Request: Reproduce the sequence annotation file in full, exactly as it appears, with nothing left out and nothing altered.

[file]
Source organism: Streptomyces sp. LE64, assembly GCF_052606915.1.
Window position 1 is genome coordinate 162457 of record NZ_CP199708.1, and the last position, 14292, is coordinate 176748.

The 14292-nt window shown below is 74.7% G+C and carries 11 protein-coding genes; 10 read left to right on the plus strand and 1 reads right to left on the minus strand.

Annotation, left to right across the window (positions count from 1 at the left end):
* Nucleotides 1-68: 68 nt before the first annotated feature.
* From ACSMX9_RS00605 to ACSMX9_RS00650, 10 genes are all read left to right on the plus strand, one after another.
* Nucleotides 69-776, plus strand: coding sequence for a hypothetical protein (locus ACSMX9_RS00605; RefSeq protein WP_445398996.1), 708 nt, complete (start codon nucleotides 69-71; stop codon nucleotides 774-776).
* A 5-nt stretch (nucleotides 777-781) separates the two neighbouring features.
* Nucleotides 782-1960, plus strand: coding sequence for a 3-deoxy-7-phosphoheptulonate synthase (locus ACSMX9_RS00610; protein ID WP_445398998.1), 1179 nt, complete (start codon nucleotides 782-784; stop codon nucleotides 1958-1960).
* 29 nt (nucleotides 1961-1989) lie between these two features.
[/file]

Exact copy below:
Source organism: Streptomyces sp. LE64, assembly GCF_052606915.1.
Window position 1 is genome coordinate 162457 of record NZ_CP199708.1, and the last position, 14292, is coordinate 176748.

The 14292-nt window shown below is 74.7% G+C and carries 11 protein-coding genes; 10 read left to right on the plus strand and 1 reads right to left on the minus strand.

Annotation, left to right across the window (positions count from 1 at the left end):
* Nucleotides 1-68: 68 nt before the first annotated feature.
* From ACSMX9_RS00605 to ACSMX9_RS00650, 10 genes are all read left to right on the plus strand, one after another.
* Nucleotides 69-776, plus strand: coding sequence for a hypothetical protein (locus ACSMX9_RS00605; RefSeq protein WP_445398996.1), 708 nt, complete (start codon nucleotides 69-71; stop codon nucleotides 774-776).
* A 5-nt stretch (nucleotides 777-781) separates the two neighbouring features.
* Nucleotides 782-1960, plus strand: coding sequence for a 3-deoxy-7-phosphoheptulonate synthase (locus ACSMX9_RS00610; protein ID WP_445398998.1), 1179 nt, complete (start codon nucleotides 782-784; stop codon nucleotides 1958-1960).
* 29 nt (nucleotides 1961-1989) lie between these two features.